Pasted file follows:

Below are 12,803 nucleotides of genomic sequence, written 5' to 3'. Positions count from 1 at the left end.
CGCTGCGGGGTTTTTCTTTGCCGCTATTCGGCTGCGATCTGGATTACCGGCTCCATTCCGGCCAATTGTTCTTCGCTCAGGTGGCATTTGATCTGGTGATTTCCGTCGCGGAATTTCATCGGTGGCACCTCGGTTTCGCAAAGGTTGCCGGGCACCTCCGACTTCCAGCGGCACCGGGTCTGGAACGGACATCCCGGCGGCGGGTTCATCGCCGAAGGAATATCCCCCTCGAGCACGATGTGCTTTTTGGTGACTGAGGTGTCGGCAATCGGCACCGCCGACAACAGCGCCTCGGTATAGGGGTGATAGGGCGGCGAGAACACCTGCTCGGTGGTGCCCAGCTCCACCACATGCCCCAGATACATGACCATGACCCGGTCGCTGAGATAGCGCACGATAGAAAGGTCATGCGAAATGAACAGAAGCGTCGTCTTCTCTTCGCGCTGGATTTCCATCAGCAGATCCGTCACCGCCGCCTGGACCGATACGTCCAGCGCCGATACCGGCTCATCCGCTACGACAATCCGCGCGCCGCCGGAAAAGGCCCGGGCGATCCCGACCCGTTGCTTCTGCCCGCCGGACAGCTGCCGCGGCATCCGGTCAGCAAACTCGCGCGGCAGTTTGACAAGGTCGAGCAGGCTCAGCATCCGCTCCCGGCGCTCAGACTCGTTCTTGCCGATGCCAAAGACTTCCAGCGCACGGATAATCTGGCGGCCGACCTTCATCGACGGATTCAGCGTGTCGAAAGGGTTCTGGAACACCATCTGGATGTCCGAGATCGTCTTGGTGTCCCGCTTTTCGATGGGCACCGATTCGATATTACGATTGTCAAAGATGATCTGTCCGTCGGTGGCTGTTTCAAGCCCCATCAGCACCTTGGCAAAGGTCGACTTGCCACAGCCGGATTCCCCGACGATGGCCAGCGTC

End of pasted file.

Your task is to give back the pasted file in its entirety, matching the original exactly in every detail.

Below are 12,803 nucleotides of genomic sequence, written 5' to 3'. Positions count from 1 at the left end.
CGCTGCGGGGTTTTTCTTTGCCGCTATTCGGCTGCGATCTGGATTACCGGCTCCATTCCGGCCAATTGTTCTTCGCTCAGGTGGCATTTGATCTGGTGATTTCCGTCGCGGAATTTCATCGGTGGCACCTCGGTTTCGCAAAGGTTGCCGGGCACCTCCGACTTCCAGCGGCACCGGGTCTGGAACGGACATCCCGGCGGCGGGTTCATCGCCGAAGGAATATCCCCCTCGAGCACGATGTGCTTTTTGGTGACTGAGGTGTCGGCAATCGGCACCGCCGACAACAGCGCCTCGGTATAGGGGTGATAGGGCGGCGAGAACACCTGCTCGGTGGTGCCCAGCTCCACCACATGCCCCAGATACATGACCATGACCCGGTCGCTGAGATAGCGCACGATAGAAAGGTCATGCGAAATGAACAGAAGCGTCGTCTTCTCTTCGCGCTGGATTTCCATCAGCAGATCCGTCACCGCCGCCTGGACCGATACGTCCAGCGCCGATACCGGCTCATCCGCTACGACAATCCGCGCGCCGCCGGAAAAGGCCCGGGCGATCCCGACCCGTTGCTTCTGCCCGCCGGACAGCTGCCGCGGCATCCGGTCAGCAAACTCGCGCGGCAGTTTGACAAGGTCGAGCAGGCTCAGCATCCGCTCCCGGCGCTCAGACTCGTTCTTGCCGATGCCAAAGACTTCCAGCGCACGGATAATCTGGCGGCCGACCTTCATCGACGGATTCAGCGTGTCGAAAGGGTTCTGGAACACCATCTGGATGTCCGAGATCGTCTTGGTGTCCCGCTTTTCGATGGGCACCGATTCGATATTACGATTGTCAAAGATGATCTGTCCGTCGGTGGCTGTTTCAAGCCCCATCAGCACCTTGGCAAAGGTCGACTTGCCACAGCCGGATTCCCCGACGATGGCCAGCGTC